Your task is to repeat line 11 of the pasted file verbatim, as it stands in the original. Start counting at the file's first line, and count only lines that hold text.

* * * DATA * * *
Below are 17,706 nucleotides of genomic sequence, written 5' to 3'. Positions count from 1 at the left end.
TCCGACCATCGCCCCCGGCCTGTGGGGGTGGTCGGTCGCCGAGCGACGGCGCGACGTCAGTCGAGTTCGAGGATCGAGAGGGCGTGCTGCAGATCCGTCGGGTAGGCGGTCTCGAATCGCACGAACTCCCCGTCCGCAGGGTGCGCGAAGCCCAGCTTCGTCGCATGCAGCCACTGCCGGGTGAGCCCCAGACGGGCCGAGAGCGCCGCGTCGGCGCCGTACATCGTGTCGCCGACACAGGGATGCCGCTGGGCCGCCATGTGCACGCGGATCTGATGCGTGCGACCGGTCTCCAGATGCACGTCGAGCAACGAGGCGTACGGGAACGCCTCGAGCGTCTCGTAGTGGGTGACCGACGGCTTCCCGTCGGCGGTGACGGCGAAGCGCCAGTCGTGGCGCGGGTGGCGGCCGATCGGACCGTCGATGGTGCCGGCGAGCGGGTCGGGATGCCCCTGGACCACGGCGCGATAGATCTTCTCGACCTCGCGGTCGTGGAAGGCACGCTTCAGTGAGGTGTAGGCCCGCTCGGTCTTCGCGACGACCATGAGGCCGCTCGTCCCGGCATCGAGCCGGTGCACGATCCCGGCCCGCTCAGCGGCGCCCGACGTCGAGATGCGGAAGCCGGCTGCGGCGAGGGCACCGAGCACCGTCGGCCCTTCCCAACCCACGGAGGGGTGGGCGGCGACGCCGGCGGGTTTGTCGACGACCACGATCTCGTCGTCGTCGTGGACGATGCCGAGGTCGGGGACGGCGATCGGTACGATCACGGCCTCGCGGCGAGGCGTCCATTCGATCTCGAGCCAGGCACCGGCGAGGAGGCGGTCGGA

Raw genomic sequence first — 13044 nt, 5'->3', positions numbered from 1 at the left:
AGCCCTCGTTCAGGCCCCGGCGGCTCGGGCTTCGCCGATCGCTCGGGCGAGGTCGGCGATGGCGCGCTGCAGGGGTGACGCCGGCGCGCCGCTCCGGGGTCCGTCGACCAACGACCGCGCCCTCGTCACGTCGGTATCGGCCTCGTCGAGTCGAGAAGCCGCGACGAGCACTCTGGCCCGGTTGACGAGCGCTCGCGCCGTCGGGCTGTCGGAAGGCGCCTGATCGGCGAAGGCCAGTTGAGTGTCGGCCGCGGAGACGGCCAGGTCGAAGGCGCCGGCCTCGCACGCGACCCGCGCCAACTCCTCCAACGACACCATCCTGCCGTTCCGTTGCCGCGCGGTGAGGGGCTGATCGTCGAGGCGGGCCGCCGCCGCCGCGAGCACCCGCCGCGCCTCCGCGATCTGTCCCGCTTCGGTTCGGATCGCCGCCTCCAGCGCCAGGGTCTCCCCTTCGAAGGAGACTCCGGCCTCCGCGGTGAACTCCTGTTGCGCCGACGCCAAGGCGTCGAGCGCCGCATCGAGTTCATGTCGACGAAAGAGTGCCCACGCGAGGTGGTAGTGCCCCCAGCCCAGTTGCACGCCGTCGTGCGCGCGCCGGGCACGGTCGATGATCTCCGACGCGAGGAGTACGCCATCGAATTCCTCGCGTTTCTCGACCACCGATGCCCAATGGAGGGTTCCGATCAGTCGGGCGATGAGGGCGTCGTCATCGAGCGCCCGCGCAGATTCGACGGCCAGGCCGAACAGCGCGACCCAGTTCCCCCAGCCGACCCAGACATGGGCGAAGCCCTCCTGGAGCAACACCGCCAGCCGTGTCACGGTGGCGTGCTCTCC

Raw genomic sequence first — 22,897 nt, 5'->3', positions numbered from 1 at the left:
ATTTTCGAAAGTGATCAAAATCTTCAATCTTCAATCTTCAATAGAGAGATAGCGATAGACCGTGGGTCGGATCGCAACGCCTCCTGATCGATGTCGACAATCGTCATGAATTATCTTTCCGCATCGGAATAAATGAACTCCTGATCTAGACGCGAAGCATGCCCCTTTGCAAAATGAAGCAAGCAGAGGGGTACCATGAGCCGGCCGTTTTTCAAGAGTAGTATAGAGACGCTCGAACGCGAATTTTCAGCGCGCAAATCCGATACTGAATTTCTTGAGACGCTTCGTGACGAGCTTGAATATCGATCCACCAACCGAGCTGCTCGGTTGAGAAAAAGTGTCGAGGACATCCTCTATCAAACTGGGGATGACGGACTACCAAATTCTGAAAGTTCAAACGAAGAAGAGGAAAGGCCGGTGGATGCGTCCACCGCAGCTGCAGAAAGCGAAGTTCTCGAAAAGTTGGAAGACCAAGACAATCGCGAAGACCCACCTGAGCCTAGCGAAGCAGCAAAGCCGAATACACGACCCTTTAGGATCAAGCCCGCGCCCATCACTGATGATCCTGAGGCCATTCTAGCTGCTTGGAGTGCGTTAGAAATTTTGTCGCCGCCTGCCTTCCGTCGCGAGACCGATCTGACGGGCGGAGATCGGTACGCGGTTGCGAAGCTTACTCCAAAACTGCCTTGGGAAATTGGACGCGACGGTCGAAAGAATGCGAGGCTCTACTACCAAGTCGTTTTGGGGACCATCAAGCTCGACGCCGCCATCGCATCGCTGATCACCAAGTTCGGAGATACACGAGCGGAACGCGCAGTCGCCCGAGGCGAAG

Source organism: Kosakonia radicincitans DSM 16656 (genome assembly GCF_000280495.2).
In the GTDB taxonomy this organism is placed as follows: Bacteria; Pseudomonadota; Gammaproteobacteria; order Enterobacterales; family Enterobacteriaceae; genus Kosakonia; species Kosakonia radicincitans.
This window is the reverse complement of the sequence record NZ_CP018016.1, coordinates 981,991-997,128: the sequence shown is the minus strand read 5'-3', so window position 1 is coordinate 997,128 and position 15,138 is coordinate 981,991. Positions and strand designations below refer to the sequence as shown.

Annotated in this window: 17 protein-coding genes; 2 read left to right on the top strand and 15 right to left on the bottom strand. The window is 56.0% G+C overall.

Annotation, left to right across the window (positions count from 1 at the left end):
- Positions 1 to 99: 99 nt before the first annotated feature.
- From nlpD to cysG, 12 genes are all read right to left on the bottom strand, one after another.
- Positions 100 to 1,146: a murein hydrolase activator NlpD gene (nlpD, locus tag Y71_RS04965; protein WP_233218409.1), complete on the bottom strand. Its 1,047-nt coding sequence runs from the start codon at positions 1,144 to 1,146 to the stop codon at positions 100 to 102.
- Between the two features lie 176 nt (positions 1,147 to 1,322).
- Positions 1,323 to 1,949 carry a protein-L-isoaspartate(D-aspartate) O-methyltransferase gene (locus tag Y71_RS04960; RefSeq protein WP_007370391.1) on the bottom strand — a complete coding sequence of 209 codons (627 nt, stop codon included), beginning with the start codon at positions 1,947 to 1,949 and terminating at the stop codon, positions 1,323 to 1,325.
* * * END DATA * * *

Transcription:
Annotation, left to right across the window (positions count from 1 at the left end):